2014 – Rocky Mountain Hare Scramble ride report

Below is a collection of Ride Reports by MVTR members and non members.


1. Bob Fitzhenry’s “ThunderRoad”

2. Hunter Neuwirth’s Blog Post

3. Dave Dussault’s Recap

4. View Slide Show


Rocky Mountain Hare Scramble ride report

Bob Fitzhenry – August 2014

A photographer asking a writer to do a ride report is like a scribe asking a shooter to snap some frames—without more direction, the results are open to creative interpretation. That works for me; blame Art if your ears bleed.

If a picture is worth a thousand words, here’s a grand and more on my long-time-coming, often pondered, more often dithered christening into dirt bike racing. The Rocky Mountain Hare Scramble (and Kayak Race) was my vessel.

Rocky Mountain isn’t too rocky. I don’t know who named it, but suspect a drunken Viking explorer wanted to repeat the Greenland and Iceland bait and switch. It’s pretty rocky for sure, because I bounced through a few gardens and heard Tuck mowing lots of boulder tops in the field the workday before race weekend. It’s just not that rocky for a Granite-state who grew up down south with a gravel pit for a back yard and Foxboro State Forest out the trail beyond it.

Glacial till will never get a rise out of me like rain and mud can. Those excite me in the same way as saddle sores and the final step of a yearly physical. My Sportsmen and C familia and I were flush with excitement on the second lap of the morning race, when thunder boomed, rain came in biblical proportions, and the trails and swales flowed red with silt, blood and big plastic pieces from Andre Marois’ CRF.

Yes, the prose is purple and hyperbole abounds, but it did rain hard and make a mess. The bottom line is I won. That’s my spin and I’m sticking to it. I won on metaphysical and existential levels. I won because of my trust in humanity. And I won on materialistic and judicial levels, per a judicious and immaterial readingbetween the lines of the NETRA rule book.

Working backwards on the rule book interpretation:

  • I was the first C Senior to get the checkered flag, thus I won C Senior
  • I was first rider on a 20th century, non-water cooled bike to get the checkered flag, thus I overalled the combined AA/A/B/C/Women’s/Mini Class for Vintage Engineering bikes raced in non-Vintage races.
  • And—it goes without saying—I overalled the super-secret Air-cooled Class and lead it for the millennium. (Sponsorship by AJP bikes in 2015?)

The play-by-play of my win(s) starts with bike and gear prep. I washed my XR and put a new rear fender on the day before the race. I dedicated another 15 minutes Shoe-Goo-ing the sole of my left boot together—I wear a 10 and 8 of it was falling off. The how-to of goo-ing involved a bench vise to squeeze all the stuff from the tube and clamps to hold things together until dried. I’ll do a clip for youtube once things come apart again.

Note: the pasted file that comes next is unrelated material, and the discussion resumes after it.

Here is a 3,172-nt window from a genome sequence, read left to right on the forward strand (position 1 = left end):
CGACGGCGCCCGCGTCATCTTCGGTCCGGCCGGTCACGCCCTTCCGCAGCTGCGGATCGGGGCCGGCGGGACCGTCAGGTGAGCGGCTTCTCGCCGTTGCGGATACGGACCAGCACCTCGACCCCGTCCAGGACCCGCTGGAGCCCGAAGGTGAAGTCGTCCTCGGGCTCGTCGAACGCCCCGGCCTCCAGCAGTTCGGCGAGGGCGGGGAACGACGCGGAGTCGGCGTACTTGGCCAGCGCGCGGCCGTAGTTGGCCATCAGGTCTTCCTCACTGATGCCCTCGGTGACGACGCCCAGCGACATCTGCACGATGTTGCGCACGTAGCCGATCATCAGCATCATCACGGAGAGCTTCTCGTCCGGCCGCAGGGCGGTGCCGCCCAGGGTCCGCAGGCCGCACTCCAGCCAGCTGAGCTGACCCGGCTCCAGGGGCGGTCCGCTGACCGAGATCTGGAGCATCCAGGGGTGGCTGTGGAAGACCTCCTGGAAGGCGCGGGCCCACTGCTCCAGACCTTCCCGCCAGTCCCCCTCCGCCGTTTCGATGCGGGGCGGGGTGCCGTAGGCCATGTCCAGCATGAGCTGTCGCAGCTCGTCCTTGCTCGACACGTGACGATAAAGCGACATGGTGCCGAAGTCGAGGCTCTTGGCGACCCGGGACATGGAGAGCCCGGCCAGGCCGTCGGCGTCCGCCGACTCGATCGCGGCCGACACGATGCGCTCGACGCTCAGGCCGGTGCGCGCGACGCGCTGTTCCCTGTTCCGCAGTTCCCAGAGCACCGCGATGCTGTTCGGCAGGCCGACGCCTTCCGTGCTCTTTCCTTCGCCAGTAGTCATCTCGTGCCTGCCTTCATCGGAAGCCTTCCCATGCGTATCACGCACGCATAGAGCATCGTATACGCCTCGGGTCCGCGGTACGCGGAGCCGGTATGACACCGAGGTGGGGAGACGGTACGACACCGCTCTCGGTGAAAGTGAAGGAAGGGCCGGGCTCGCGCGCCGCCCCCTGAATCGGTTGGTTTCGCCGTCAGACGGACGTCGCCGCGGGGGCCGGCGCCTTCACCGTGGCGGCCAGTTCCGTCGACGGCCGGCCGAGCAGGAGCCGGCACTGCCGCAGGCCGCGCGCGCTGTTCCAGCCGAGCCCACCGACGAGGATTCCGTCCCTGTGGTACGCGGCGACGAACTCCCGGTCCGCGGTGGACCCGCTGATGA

C Senior left in the next-to-last wave with twenty starters. It was my 200-something-ish start line in 22 years of racing, even if I had pedaled off all the other ones, taking some holeshots and wins, and even coming in second Expert at Rocky during its brief mountain bike experiment in ’97.

Less tension filled my C start than any bicycle start for the likely reason that I wasn’t penned in by a pride of grown men with shaved legs and bright, skin tight clothing. It helped that I didn’t care about the first corner, since I wasn’t planning to race until I got around it. Good plan for a newb with less horsepower under him than a lawn tractor.

My trust in humanity told me that we C’s were all old enough to know better, not as good as we once were, to paraphrase Toby Keith, but as good once as we ever thought we were. Ripping and riffing off Keith, I was as good for half a lap as I ever was, as good the next nine miles as I could be, and, for the remainder, as good as a wet, blind man with lightly cracked ribs, no brake pedal, and 280lbs of bike and mud can be in a dark, somewhat rocky forest during an electrical storm.

The green flag dropped. One kick fired the engine. The grass and dirt puffed up off the field. I rolled into the first corner thirteenth and started racing after that.

Gaps opened. I made a few passes into the second turn, but checked up conservatively behind a WR rider. The front of the race started creeping out away from him through the chicanes and buried boulders Tuck had mowed in the field. Though yards and seconds opened up, perspective is worth a lot. The woods waited near and the race would last miles and hours.

We hit the trees and it got tight. The WR rider crashed left; I amorally pinned it right. It wasn’t much different at that moment than it had been a week earlier, when I followed Steve Semuskie as he GoPro’d the course: dust and the scent of two-stroke oil over the trail, and no one in sight.

The recent laps chasing Steve and my death march in ’97 paid off in course knowledge. I went 10/10ths into the next corner, which turned us downhill, across a bridge and into the first rock garden.

My time had come, just like the girlfriend’s did in Thunder Road, sort of. You know, when Springsteen’s motorheaded protagonist rolls up to whisk his soul mate away with the poetic entrapment, “You ain’t a beauty but hey you’re alright.” That’s just about what Steve had been saying every time he’d stopped for me to join up on the GoPro ride: “You push that XR pretty hard.” I dove into the gnarl with Steve’s words of inspiration doubling, nay tripling, my self-esteem.